The three beanbags purchased at $590 each by Julie Bishop’s “Facebooky, Googly” innovation centre were so expensive because they were Australian made, the Department of Foreign Affairs and Trade has said.
Last year, Crikey first reported that InnovationXchange, Bishop’s $140 million pet project — paid for, in part, by cuts to the foreign aid budget and the merger of aid agencies — and described by the foreign minister as a “gorgeous little funky, hipster, Googly, Facebooky-type place”, had spent $590 each on three beanbags for staff in the office to use, which was said to have been cheaper and more practical than a three-seat couch.
When Crikey attempted to find from where the beanbags were sourced, we could not find many beanbags over $300 each. The beanbags gained so much attention that Labor Senator Anne McEwen set out to investigate herself, telling a Senate estimates hearing on Thursday that she could not find one more than $200: “You can get beanbags from crazysales.com.au for $29.95.”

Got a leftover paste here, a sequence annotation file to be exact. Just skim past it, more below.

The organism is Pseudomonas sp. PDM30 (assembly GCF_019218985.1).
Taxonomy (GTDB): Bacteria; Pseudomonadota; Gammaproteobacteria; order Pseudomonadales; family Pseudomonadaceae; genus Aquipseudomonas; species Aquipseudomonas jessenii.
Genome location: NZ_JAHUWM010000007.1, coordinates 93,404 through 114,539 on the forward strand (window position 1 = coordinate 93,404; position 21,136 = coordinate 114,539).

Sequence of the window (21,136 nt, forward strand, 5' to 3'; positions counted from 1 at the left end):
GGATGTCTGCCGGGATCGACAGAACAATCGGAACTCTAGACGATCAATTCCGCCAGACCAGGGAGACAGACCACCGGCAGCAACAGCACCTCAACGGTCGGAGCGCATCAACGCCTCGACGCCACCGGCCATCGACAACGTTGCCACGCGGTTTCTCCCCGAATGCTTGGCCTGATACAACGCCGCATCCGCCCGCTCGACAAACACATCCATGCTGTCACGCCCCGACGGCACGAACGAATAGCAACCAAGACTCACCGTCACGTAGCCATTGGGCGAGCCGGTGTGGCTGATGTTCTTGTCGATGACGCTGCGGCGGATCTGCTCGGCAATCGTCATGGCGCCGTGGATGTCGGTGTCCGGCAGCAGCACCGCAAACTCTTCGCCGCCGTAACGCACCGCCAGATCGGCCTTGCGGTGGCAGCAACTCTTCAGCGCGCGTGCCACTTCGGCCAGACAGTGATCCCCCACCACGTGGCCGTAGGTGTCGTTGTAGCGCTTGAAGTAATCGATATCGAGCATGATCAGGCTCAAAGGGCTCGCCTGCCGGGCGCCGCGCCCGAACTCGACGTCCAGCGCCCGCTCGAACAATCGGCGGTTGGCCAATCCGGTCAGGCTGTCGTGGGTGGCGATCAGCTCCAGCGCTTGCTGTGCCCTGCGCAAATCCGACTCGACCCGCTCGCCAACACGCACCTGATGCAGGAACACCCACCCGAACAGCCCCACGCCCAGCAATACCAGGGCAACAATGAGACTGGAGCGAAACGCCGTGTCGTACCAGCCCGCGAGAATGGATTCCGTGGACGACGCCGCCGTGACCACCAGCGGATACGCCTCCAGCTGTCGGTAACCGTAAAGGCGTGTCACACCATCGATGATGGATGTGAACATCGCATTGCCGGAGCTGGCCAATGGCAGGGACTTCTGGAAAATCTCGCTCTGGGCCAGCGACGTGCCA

The department’s head of InnovationXchange, Lisa Rauter, told estimates that they were “commercial quality beanbags sourced from an Australian supplier”, and thus were more expensive.
“They source their products from sustainable and social sort of impact sources so they work very strongly with indigenous communities who do their design work. Australian design work tends to be more expensive than cheaper overseas products, and it is also of commercial quality.”
DFAT secretary Peter Varghese defended the fit-out for InnovationXchange, stating that the cost per square metre of the fit-out was less than the average for DFAT. The beanbags themselves were only designed for one person each, and Varghese said the department had not tested if they could seat more than one person: “We haven’t conducted a competition to see how many people can sit on the beanbag.”
A $6300 “large conference table” that had also been converted to be a ping pong table was not permanently a ping pong table, the committee heard. It was only “very occassionally” used as a ping pong table outside of work hours, and an OH&S evaluation had been completed to ensure it was “low risk”. The department did not supply ping pong equipment, but Rauter said that staff had paid for their own ping pong equipment.
Labor Senator Penny Wong, for one, appreciated the desire to play ping pong in the InnovationXchange. “I used to love ping pong when I was kid,” the Senator reminisced.